Although the advertisement which offended Nitish was ostensibly brought out by a group of Gujarati businessmen based in Bihar, it was okayed by Modi, and the concept and copywriting were done in Gujarat. To be acceptable at the all-India level, Modi knows he has to somehow overcome the stigma of being an untouchable for potential allies. To which end, he has launched a media campaign citing statistics from the Sachar Committee report to establish that his government has a far better record of looking after minority welfare than most other state governments. This, however, is not going to cut much ice among Muslim voters who have not forgiven him for the post-Godhra violence in Gujarat. Nitish’s infuriated reaction at being linked with Modi indicates that the Gujarat chief minister will find it difficult to live down his past.

They whisper in Gandhinagar’s corridors that Narendra Modi is an early riser. Those who know him say the first thing he does before starting work is to update himself on all the news online. If this is true then Mr Modi would by now have probably seen Shahla Muzaffar’s telling retort that finding her picture from Azamgarh’s Shibli College plastered over the Gujarat government’s advertisements was a “cruel joke”.

The Gujarat government official fielded to defend the advertisements inadvertently hit upon a cardinal truth of politics when he said the pictures were only meant to be symbolic. Of course they were, but there is a reason why they say that a picture speaks louder than a thousand words. The same picture can always be interpreted in multiple ways but when the picture itself is wrong then even that ambiguity is gone.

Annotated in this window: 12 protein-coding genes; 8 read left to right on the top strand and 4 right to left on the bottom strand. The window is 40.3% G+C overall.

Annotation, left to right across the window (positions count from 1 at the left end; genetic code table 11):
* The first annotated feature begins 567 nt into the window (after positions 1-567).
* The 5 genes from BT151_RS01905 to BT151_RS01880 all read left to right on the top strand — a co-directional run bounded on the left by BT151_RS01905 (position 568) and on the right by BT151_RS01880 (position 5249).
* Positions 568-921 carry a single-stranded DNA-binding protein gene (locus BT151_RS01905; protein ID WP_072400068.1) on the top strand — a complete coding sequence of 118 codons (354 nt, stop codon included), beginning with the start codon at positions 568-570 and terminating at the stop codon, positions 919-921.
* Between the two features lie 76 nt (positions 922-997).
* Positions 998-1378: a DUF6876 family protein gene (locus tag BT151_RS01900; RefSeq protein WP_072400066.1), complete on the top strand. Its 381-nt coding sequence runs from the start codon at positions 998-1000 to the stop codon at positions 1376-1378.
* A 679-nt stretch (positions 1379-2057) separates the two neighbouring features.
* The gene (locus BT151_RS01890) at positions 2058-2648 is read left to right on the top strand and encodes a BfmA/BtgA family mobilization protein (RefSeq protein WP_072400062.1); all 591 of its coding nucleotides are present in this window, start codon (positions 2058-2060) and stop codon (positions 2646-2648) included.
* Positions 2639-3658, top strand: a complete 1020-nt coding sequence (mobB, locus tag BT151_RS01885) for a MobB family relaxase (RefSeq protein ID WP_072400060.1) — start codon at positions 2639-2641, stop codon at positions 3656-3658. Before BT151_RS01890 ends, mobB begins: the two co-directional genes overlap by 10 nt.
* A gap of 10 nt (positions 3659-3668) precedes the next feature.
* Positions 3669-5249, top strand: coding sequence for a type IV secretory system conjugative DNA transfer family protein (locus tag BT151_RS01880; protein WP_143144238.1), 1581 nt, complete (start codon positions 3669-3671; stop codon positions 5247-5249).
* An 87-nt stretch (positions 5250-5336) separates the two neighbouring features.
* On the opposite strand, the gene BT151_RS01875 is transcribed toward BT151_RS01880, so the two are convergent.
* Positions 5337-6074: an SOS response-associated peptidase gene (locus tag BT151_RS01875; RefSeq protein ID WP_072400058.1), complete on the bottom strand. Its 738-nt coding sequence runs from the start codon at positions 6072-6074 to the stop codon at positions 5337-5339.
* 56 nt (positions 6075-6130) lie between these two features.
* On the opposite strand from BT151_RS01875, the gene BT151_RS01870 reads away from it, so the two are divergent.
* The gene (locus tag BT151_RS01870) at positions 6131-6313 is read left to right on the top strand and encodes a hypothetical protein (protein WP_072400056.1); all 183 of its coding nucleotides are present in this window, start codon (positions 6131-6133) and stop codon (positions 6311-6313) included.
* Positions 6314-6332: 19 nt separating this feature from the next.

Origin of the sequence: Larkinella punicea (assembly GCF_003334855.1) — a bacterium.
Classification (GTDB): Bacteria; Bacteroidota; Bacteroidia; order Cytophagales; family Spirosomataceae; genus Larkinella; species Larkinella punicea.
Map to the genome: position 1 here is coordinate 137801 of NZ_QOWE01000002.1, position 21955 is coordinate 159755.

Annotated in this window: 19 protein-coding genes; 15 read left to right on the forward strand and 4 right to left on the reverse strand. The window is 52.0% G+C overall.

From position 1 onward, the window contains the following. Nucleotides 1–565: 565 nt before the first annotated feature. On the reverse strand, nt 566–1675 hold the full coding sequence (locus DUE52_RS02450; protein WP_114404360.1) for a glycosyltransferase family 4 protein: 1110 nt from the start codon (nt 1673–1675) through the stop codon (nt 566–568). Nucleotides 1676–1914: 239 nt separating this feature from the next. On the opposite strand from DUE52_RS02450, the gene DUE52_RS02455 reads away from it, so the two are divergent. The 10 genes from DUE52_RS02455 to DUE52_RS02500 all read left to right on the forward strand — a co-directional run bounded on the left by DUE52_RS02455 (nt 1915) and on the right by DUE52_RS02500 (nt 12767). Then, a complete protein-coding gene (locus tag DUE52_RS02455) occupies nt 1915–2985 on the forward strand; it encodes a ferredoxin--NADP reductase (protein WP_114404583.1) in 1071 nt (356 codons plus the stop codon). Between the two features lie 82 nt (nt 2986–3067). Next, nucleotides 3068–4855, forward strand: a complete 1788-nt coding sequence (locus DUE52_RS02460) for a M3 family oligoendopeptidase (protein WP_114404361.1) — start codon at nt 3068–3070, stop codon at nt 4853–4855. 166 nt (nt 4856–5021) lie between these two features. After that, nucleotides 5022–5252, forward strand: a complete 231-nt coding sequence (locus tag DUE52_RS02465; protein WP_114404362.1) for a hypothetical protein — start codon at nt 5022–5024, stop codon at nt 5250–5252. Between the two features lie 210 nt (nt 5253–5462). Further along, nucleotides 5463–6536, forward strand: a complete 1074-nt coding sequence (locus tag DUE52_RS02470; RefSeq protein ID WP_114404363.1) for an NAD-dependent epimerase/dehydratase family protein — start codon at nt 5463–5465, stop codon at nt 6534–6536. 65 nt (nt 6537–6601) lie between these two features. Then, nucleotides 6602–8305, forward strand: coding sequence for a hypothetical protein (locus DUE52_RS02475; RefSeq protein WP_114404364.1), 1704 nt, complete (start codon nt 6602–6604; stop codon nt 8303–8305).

In this case, the symbolism is exactly the reverse of what the Gujarat government intended.

If the Gujarat government cannot find a local Muslim face to put on its pictures then it reveals the sleight of hand implicit in its claims. Symbolism and semantics are at the heart of politics. Nobody knows this better than Mr Modi who fashioned his political imagery in 2002 with the rhetorical device of Gujarati asmita and the clever turn of the double meaning political entendre.

We can argue now about technicalities, blame it on a careless mistake, hoist it on the ad agency. Did the Railways too not make a somewhat similar blunder this year with its advertisement showing Delhi outside the Indian map? The fact is that even if these Gujarat advertisements had the right pictures, their message would still have seemed cynical in Bihar and elsewhere.

The reason lies at the heart of the Modi model itself: hard-headed developmentalism tinged with a certain kind of authoritarianism. Modi is a man who gets things done, who delivers spanking new roads and uninterrupted power. But you do not question him. The elephant in the room is always 2002. As he argued a couple of years ago, the spectacular development in the state has seemed to justify a Faustian bargain with “amorality, abridgement of freedom, and collapse of social ethics.” Super-conscious about his legacy, Mr. Modi has spent the last eight years largely keeping aloof from the obvious questions about Muslims and 2002. The only exception was his counter-rhetoric on Sohrabuddin in the 2007 election and his assertions that the development of 5 and a half crore Gujaratis includes everyone.

In yet another setback to Narendra Modi, Bihar Chief Minister Nitish Kumar has returned the Kosi flood relief fund Modi government claimed to have allotted to the state in 2008.